Pure CSS Animations - Make a cool button, a sliding modal, and a product page! (No Javascript) | AJ Burt | Skillshare

Pure CSS Animations - Make a cool button, a sliding modal, and a product page! (No Javascript)

AJ Burt, Learning is Living Better

Play Speed
  • 0.5x
  • 1x (Normal)
  • 1.25x
  • 1.5x
  • 2x
8 Lessons (29m)
    • 1. Quick Examples for Fast Learning

      0:53
    • 2. What Your Need for This Class

      1:06
    • 3. Animating Buttons, Background, and Text

      6:00
    • 4. Take Up Less Space with Image Hover Effects

      6:07
    • 5. Animated Modals with Pure HTML/CSS

      3:59
    • 6. Codepen Copycat: Transforming with CSS

      8:50
    • 7. Dress Up Your Animations with Cubic Bezier!

      1:59
    • 8. Next Steps!

      0:23

About This Class

Web Animations are a wonderful way to direct a user's attention through a website and improve their overall experience. In this class, we're going to learn how to make beautiful web animations using pure CSS.

Transcripts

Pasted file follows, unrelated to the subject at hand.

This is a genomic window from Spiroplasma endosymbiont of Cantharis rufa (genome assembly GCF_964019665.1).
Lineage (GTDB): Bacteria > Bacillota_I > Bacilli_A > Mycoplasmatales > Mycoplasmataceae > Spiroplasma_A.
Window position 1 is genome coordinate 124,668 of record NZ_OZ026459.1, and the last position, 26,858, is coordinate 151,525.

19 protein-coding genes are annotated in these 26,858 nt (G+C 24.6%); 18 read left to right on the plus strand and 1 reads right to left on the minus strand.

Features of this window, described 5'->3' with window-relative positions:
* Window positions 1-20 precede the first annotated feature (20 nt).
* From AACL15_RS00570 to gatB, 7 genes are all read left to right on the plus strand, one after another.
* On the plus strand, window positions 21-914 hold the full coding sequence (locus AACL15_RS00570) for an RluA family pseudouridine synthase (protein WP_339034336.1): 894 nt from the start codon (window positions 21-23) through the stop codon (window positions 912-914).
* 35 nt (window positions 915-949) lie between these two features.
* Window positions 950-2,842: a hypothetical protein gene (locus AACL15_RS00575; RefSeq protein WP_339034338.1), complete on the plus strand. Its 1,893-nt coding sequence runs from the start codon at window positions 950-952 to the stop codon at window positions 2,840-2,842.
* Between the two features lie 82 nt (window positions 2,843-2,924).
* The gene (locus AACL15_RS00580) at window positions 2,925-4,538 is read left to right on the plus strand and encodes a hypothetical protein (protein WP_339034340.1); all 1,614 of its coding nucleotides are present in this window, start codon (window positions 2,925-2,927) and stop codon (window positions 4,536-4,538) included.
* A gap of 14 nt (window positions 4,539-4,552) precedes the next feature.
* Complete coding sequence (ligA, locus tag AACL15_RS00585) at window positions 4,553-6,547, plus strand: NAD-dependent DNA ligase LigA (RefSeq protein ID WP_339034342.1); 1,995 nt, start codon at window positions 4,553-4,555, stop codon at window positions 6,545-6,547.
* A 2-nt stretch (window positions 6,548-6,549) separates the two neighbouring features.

1. Quick Examples for Fast Learning: Hi, everyone. Today we're gonna be learning about Web animation. Animation is really useful in so many different context. The human eye is wired to track movement. So especially when we're integrating this into a Web project, it really helps us control and direct users attention to certain parts of our Web page. Not to mention there's just something really fun and cool about moving your mouse for your finger around a Web page and seeing it respond to your actions. Today, we're gonna learn some Web animation tools that you can apply in a wide range of contexts. We're gonna learn how to make button, hover effects, image of her effects. We're gonna learn how to implant some cool motile functionality. And then we're even gonna learn how to copy a cool feature from 10. If you know CSS but have never actually use it to animate a Web page that's gonna be perfect for you. I designed this court's to introduce you to a lot of concepts in a short amount of time as possible, so let's get started 2. What Your Need for This Class: the class project is gonna be really simple. All you need to do is take one of the examples from this course and somehow expand upon it . You could mess around with the CSS, adds some new elements to the HTML and do whatever you want to just make it cool. Every month I'm gonna be choosing one class project that submitted, and I'm gonna be putting it on my twitter page. Let's talk really quick about what you're gonna need for this course. We're actually gonna be using code pen, so there's no need to download or install anything. I do recommend that you have an up to date modern Web browser. It doesn't matter which one it is as long as you've installed the most recent update. Because in this course we're going to speed things up a little bit by not bothering to write in code for vendors prefixes. I'm still gonna show you where to find those, but we're gonna keep things really simple and all up to date. Modern Web browsers no longer need the vendor prefixes we'd be using in this tutorial, so just make sure you have the most up to date version of your browser. Finally, as you go along, do make sure to copy that could pennyroyal for each example and paste into your class project, because we will be coming back to some of them later on in the course. If your browser is up to date, any ready to start animating somewhat pages, let's get started. 3. Animating Buttons, Background, and Text: All right, let's dive in and get started animating this Web page. As you can see, it's a super simple Web page. Just little called the action with this button. Right now, it doesn't do anything. So let's dress it up a little bit. Um, we're going to go ahead and jump into the code people. And the first thing you're gonna do is make a copy of this so you can save your changes. Come back to it if you want to reference it later. So where does getting click fork up here? Um, we don't actually need to sign up, so let's just say saves anonymous. If you have an account, you can log in and or if you want to stamp, you definitely can. But you don't have to. Sorry gonna do you that. And now, just so we can go back to this page later, we're going to go up here and copy the URL. We're going to start a project. Put your title in. We're just gonna say example one and peace to right there. All right, so now that we have done that, let's talk about how we want to animate this. Um, I think it be pretty cool if this button changed to a different color when we have her over it. All right, so there we go can see that the heavier effect is now applied when we have a rabbit. So how are we gonna actually go about animating this so it doesn't just jump right to that other color? We wanted to actually fade to that blue. So if you drag over the job of a script panel, you'll see I've paced of this link for you guys. Let's just open that right now about links. Gonna take us to the W three schools dot com website. It's a super helpful reference toe. Any of your CSS html JavaScript etcetera needs here. We're just looking at the transition property. Um, and before you talk about this too much, I just want to make a quick note. In this course, we're not gonna be using any vendor prefixes like Web get mas. Um, but do make note of this. If you want to support older versions of these browsers, then you're definitely gonna want to include them when you're implementing this on your own websites. So just keep that in mind Let's look at this in tax now. So we've got this transition and we see we can pass in a property federation, a tightening function, a delay and then, of course, initial inherit. So, in terms of animating the background color, I think for now let's just stick with property in duration and we can talk about some of the other uses later. Okay, so let's go back in and let's add the transition property to our button. And we do actually have to add this to the button class and not the button. Have her class because you can't pass in that transition property at the same time, you're modifying the actual effect you want to make. So let's go ahead and set the transition to the property of background color. And let's make it one second. We can have her over it now, and we see that now it's making that gradual shift from white to blue. Let's make it a little bit faster. Change it to point to, and now it's a much snappier effect. So we also this timing function, and basically you can pass in a lot of different things to this. Let's scroll down and you can see we have a bunch of things like Ease, ease in, ease out Right now, let's just stick with ease. And if we slow it down again, you'll notice that it It's not just, ah, smooth transition. Now it actually speeds up in the middle and slows down at the start and end a little bit. So let's change that back. And now that you've got this implemented, I'm noticing that one thing that looks kind of weird is that font color is not changing. So that's good. Or have her class and add just that weight color that looks a lot better. But one thing you'll notice, especially if we slow it down, is that the text is actually just snapping right away. It's not animating like the rest of the button, so one thing we can do is pass in a new value to this property. We can say color. Let's keep it two seconds. Ease has changed this back to 0.2 and you can see that they're both animating together. But this is a lot of repeated coating, and we obviously don't want to do that any more than we have to ever. So let's look at some other ways. You can do this. You can actually pass in, oh, as a property, and that targets every single possible animated property that an element can have and animates them. And so you see that now it's still working. Both of them are animating at the same time. Finally, let's talk about the last value can pass him to transition, and that's the delay. So let's sit a delay of 0.2 seconds. And now we'll see that when we hover over that button, it actually picks a second before the animation kicks it. We'll see in the next few examples how this can be really useful, and that's it. You're done with the first example. You can keep messing around with this code a little bit if you want to, or you can dive right into the next lesson. 4. Take Up Less Space with Image Hover Effects: all right. So for a second example, you can see we have this products page and each product has an image. And then a little bit of description and a buy button. And basically, if we had a bunch of products on this page, this would start to take up a lot of space. So we want to condense it so that we only see the images at first. And then when we have her over the images, we actually get to see the descriptions and that by button. So let's look at how we can do that, though somehow we're gonna need to contain the description inside of this image and you can see the in the HTML we actually have it set up so that the product image and the park description are both inside this thumb class. So first off, let's go ahead and we're gonna set the thumb class to have a height of 250 pixels, and we're going to set the over flu to hidden. You can see now that we can't see that description, it's hidden below the cut off, so somehow we're going to need to make it so that when we have her over one of these images , that description Div pops up and hovers over the actual image. So we're going to be needing to do some positioning to the product image tive in the product description. And to be able to do that, we're actually gonna want to set the position on thumb. Because if we are messing around with absolute positioning on the's, child classes were actually getting people's ish, inning them relative to the whole document rather than to that someday. If so, let's avoid that by setting the position here to relative. So we know we're gonna be doing some positioning both on the product image and the product description. So rather than add that position absolute attribute to both classes, let's add them to products. So we're gonna say, Product, they're both gonna have a position of absolute. We also know that we're gonna want to keep our image position rate where it is. So let's set talk 20 pixels. But we're also going to need to set where description is cause Right now, description is hidden behind that product image with a top of zero as well. So you wanted to actually be out of the page. So So let's give it a value of 250 pixels. And as you will probably recall, that's right below where thumb cuts off. So how are we gonna make it? So when we hover over these image moves up and then the description moves up to take its place, Well, you may have guessed we're going to use some hover and let's target the image. First, we're gonna say image and we're just gonna set the top to negative 250 fix ALS. So now that we've done that, we see when we have her over, these image is being taken off the screen. But descriptions not showing up, So weeding to fix that as well. And we're just gonna set the top 20 pixels now the descriptions actually showing up when we have her. So that's good. But how are we gonna animate this? We already know about the transition property, but let's sink really quick about where we want to add this to Were Anna meeting the image and the description, but it's gonna be kind of a pain to pass in that transition property to both classes So let's just go back to this product class where you've set the position toe absolute. And let's add in a transition there and the property, we're transitioning as top. Let's set to that. Let's give it a second and let's set the easing to ease. And now when we have over those where things, they're both sliding up together. But this still looks a little weird. I wanted to actually look like the description is sliding up in front of the product image . So how could we do this? Well, we could use different transition properties to make that description class move faster than the product image. But that's not very efficient to be adding that to two different selectors. So instead, let's go and target the image, and we're just gonna set the transition delay value to 0.5 seconds, and now we see they're animating separately. Let's speed things up a little bit. To make that a little bit cleaner lets it the transition delayed appoint one second and let's set the top transition to 0.6 seconds, and now it's a lot more snappy, and you can actually tell that this description Div is popping up in front of that image. Dave. Feel free to keep messing around with this code if you want to. But if you're ready, let's jump on into the third example. 5. Animated Modals with Pure HTML/CSS: All right, let's get started with example. Three. This looks a little bit familiar, doesn't it? If you have her of the button, you'll be able to see that it's the same page we were editing before. But if we look at the HTML, there's some different stuff going on here. It looks like there is actually a form on the page somewhere. Let's set the visibility two visible just so you can see what it's gonna look like. We can see that we're gonna have email, address, a name, a submit button and ACLU's button. But we need to figure out a way to actually make this form show up when we click on this button. So how can you go about doing that? First, let's set this H ref to target our metal def. If you've ever made anger links before, this is pretty much the same thing. So we did that still not doing anything, because we're gonna need to set the form overly visible when it's targeted. How can we do that? Well, turns out much like hover. You can select form overlay when it is targeted, and I were going to do for that is set the visibility too visible, and now we click the button, our foreign pops up, and when you click close, it goes away. So now that we've got that set up, how can we go about making this a transition effect? Well, let's try setting it up like we've done with the other examples. You can see it's not actually doing that transition, and the reason why it's not doing it is because if you think about it, how could we really transition from a visibility of visible to a visibility of hidden? What's the step in between their CSS doesn't know, so we actually need to give it something to enemy. And if you know anything about CSS, you'll probably think about the A pass ity function here. So let's give our default form overlay capacity of zero. And let's give our targeted form overlay capacity of what? And no woman click the button. We'll see. It actually fades in very cool, but that's not all we wanted to do. We also want to slide down when we click on it. So how can we go about doing that? Well, first, we're gonna need to set this form class to relative. Let's give it a position of relative and, let's say, its initial state to have a top of negative 300 pixels. So that way it's totally up to screen. Now when that form overly is targeted, we're going to want to change the form top and set it to zero pixels. And then we're just gonna add a transition class to form. Now we can see you. When you click on it, it actually slides down. Yes, sir. All right. So you've completed example. Three. Feel free to mess around with the form some more. Don't forget to save it to your project and let's move into our final example. 6. Codepen Copycat: Transforming with CSS: all right. So for our fourth example, I wanted to try and implement something I actually think is really cool about Code Pin. You'll notice you can resize these boxes, and when one of them becomes too small, the heading text appear, actually gets smaller and moves over into that site panel. So here we have just a really simple Web page with some sort of text, and we want to make it so that this heading does the same thing that could Pen does when the browser height gets to be too small. So let's think about how we could do that. First, let's start off by adjusting this heading class into the final state where you want it to be, and to do that were actually going to use a new property called Transform. If you've never used transform before, it's actually a really handy property that is extremely useful whenever you're working with animations. Um, do keep in mind the vendor prefixes, of course, when you're implementing it in your own Web pages. But again for this class, I'm assuming that you have the most up to date browser possible, whichever one you may use and transform is supported in all up to date modern browsers without vendor prefixes. So let's just jump in and start using it. There is a lot of different possible values we can pass in. There's two D transforms as well as three D transforms, but we're gonna keep it pretty simple for this example. So first, let's go in and select are heading, and we're going to just start applying transformed properties to it. So first we know we want it to rotate down about 90 degrees. To do that, we can just say 90 the E G for degrees, and you can see that it's already updated on the page being rotated 90 degrees. But something weird's happening here. You'll notice that it's actually rotating at the center of this image where, really, if we want it to be coming down into this side bit here, we actually want it to be rotating from the beginning of the element. So how can we do that? There's actually a property we can use to set the origin of this transformation. If you work it all in programs like photo shopper Illustrator, you probably know what I'm talking about when I say setting the origin point for a transformation. Um, but if not, we'll be able to see really soon here. So let's go ahead and call this transform origin property, and we're going to set it to center because we want the height centered. But we want the horizontal aspect of it to be left. And now you can see that it's actually moved it over into the side panel here because where it was transitioning from the center, it's now transitioning from the very left most point. So that picks looks a little bit out of place there, and also we can see that this top are here is still showing all of its space. And part of the whole reason for implementing this is when the browser heights too small. We want to be saving space. So let's go ahead and set the height of heading one 20 pixels. And now that way, spaces removed. All right, so we're not finished transforming yet. Let's go ahead and pass in another value and skill down that text little bit. Right now. It has a scale of one and lets it just set to a scale of 0.5 and now it's a lot smaller. So finally, we need to figure out a way to get this text centered here. Obviously, we could do that with some positioning. But there's actually a built in function in transform called translate. And what that does is moves around an element by horizontal and vertical values, much like position. So we're just gonna call, translate, and we're gonna pass in. Let's just say 20 pixels to start with, and if we compare them zero and 20 we can see that it's just moving vertically. For now, we also want to move it over horizontally, so let's add in negative 25 pixels. Now you can see that it's moved up a little bit, all right, so now the text is centered horizontally, but we still want it to be kind of a line to this text box here vertically. Let's change that to 60 all right, so now we have the heading set to where we want it to go when the browser height is small enough. But now we actually need to add back in the default values. So let's make a media query, and we're gonna say when the screen is any taller than 400 pixels, we're going to make some changes to each one. So we already know we're basically gonna be undoing that transform that we did earlier on in the document. And so what we could do is go ahead and copy all this and paste it in here, set the rotate to zero, set the scale back toe one and said that translate to zero. And then when our screen is tall enough, it's back where it started. Or to make things a little bit simpler, we can simply set the transform to it's default value and the same thing's happening. So also, we noticed that when the screen is high enough, that height is still missing. So let's go ahead and at that back in and we can actually do the same thing here and just the height initial. And now we're having such between these two states. So now that we have that set up, we can do something that's probably feeling a little bit familiar for, you know, and add in a transition to each one. So we're gonna transition all of these properties that were changing. Let's give it 0.38 seconds to do that. Let's let it ease. Now. We're seeing some of that same functionality that could pin has. I actually want to make it look like when this is changing that text boxes actually sliding up. So to do that, let's play around with the padding around this form group here. So let's go grab this out of the don't at it code and drop it up before a media query. And what I want to do is when things were actually collapsed like this. I want us that that top padding to zero and leave the 20 pixel patting on the bottom in on the side so that it's nice to the square like that. But when it's expanded that the petting to back, it's now. We're getting that nice space when we have it, and when we don't it's collapsing. Let's add a transition of that to make it look like that text boxes sliding up. So we're just gonna say transition Patty, Let's get 1/2 a second and said it ease. And now it's actually gonna look like that box is sliding up in damn! Based on that text moving. There you go, you've completed Example for on. That's the end of the official examples. But if you want to play around with this some more, we're actually gonna talk a little bit about this ease that we've been setting all your transitions to. And some ways we can actually play around with that to get some really snappy effects. So if you're interested in that head on to the next section, um, but if not, feel free to skip ahead to the conclusion. 7. Dress Up Your Animations with Cubic Bezier!: All right, let's jump back into our third example and talk a little bit about this ease value that we've been passing into transition. Basically, if you've ever used a program like Aftereffects before, you probably recognize a busy a curve and transition. Has this ability to anyone we're setting ease were actually specifying one of the few predetermined busy A curbs in CSS. And that's ease right here. I've got ease and just a regular linear transition set up. Let's look at how those compare, um, over two seconds. As you can see, they both take two seconds to get to the end point. But with the ease, it's speeding up in the middle and slowing down at the very end. So it actually in some ways looks like it's moving faster. Now we can do a lot of really cool things with this and just really play around with it so we can set some crazy values like this where it's actually over shooting its transition a little bit. We can make it stop in the middle, but for our middle example, actually just kind of wanted to overshoot itself a little bit just towards the end. So Let's look at what that might look like. Yeah, I think that will be pretty nice. So now we can actually just copy this whole text jump back into our example, and let's just replace the form animation with that cubic busier. And now when we click it, you can see it's actually over shooting itself a little bit cool. There's a lot of really cool things you can do with cubic busier, so I definitely feel free to play around with those. 8. Next Steps!: and that's it. You finish the course later this month, I'm actually gonna be releasing part two of this course, which is gonna introduce you to some cool new concepts like key frames, animating scalable vector graphics and reusing animations in different parts of your Web page and even in different websites entirely. So stay tuned for that. Make sure you're following me, and I'll see you then.